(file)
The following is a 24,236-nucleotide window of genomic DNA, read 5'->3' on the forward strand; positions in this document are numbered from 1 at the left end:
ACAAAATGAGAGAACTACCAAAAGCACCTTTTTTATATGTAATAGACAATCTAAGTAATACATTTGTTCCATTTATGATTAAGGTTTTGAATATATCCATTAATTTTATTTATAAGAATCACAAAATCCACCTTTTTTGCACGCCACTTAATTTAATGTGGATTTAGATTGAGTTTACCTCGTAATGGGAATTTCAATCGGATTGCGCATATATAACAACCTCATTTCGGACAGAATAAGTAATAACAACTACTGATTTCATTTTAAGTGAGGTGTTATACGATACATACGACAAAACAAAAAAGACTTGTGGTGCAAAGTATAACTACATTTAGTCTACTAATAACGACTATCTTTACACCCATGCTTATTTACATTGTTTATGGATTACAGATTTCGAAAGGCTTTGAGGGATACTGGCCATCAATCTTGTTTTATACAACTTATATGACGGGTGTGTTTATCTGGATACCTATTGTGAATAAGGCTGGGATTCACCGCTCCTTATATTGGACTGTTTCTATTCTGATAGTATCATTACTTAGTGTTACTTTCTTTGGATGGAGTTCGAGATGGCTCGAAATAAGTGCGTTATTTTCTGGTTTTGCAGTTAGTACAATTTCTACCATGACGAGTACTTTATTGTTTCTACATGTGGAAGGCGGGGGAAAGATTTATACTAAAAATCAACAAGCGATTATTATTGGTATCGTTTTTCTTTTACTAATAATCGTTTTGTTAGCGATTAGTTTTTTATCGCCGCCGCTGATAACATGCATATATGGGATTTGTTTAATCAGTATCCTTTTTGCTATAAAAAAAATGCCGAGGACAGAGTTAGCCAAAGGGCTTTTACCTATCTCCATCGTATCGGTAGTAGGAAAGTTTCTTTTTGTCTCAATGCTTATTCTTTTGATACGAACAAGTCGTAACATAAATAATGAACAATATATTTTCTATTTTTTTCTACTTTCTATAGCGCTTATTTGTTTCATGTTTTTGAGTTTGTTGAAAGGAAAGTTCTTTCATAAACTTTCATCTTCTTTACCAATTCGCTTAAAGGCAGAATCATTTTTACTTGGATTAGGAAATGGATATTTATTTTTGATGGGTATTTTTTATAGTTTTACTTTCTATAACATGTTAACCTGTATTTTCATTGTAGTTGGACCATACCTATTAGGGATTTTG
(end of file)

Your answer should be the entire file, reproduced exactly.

The following is a 24,236-nucleotide window of genomic DNA, read 5'->3' on the forward strand; positions in this document are numbered from 1 at the left end:
ACAAAATGAGAGAACTACCAAAAGCACCTTTTTTATATGTAATAGACAATCTAAGTAATACATTTGTTCCATTTATGATTAAGGTTTTGAATATATCCATTAATTTTATTTATAAGAATCACAAAATCCACCTTTTTTGCACGCCACTTAATTTAATGTGGATTTAGATTGAGTTTACCTCGTAATGGGAATTTCAATCGGATTGCGCATATATAACAACCTCATTTCGGACAGAATAAGTAATAACAACTACTGATTTCATTTTAAGTGAGGTGTTATACGATACATACGACAAAACAAAAAAGACTTGTGGTGCAAAGTATAACTACATTTAGTCTACTAATAACGACTATCTTTACACCCATGCTTATTTACATTGTTTATGGATTACAGATTTCGAAAGGCTTTGAGGGATACTGGCCATCAATCTTGTTTTATACAACTTATATGACGGGTGTGTTTATCTGGATACCTATTGTGAATAAGGCTGGGATTCACCGCTCCTTATATTGGACTGTTTCTATTCTGATAGTATCATTACTTAGTGTTACTTTCTTTGGATGGAGTTCGAGATGGCTCGAAATAAGTGCGTTATTTTCTGGTTTTGCAGTTAGTACAATTTCTACCATGACGAGTACTTTATTGTTTCTACATGTGGAAGGCGGGGGAAAGATTTATACTAAAAATCAACAAGCGATTATTATTGGTATCGTTTTTCTTTTACTAATAATCGTTTTGTTAGCGATTAGTTTTTTATCGCCGCCGCTGATAACATGCATATATGGGATTTGTTTAATCAGTATCCTTTTTGCTATAAAAAAAATGCCGAGGACAGAGTTAGCCAAAGGGCTTTTACCTATCTCCATCGTATCGGTAGTAGGAAAGTTTCTTTTTGTCTCAATGCTTATTCTTTTGATACGAACAAGTCGTAACATAAATAATGAACAATATATTTTCTATTTTTTTCTACTTTCTATAGCGCTTATTTGTTTCATGTTTTTGAGTTTGTTGAAAGGAAAGTTCTTTCATAAACTTTCATCTTCTTTACCAATTCGCTTAAAGGCAGAATCATTTTTACTTGGATTAGGAAATGGATATTTATTTTTGATGGGTATTTTTTATAGTTTTACTTTCTATAACATGTTAACCTGTATTTTCATTGTAGTTGGACCATACCTATTAGGGATTTTG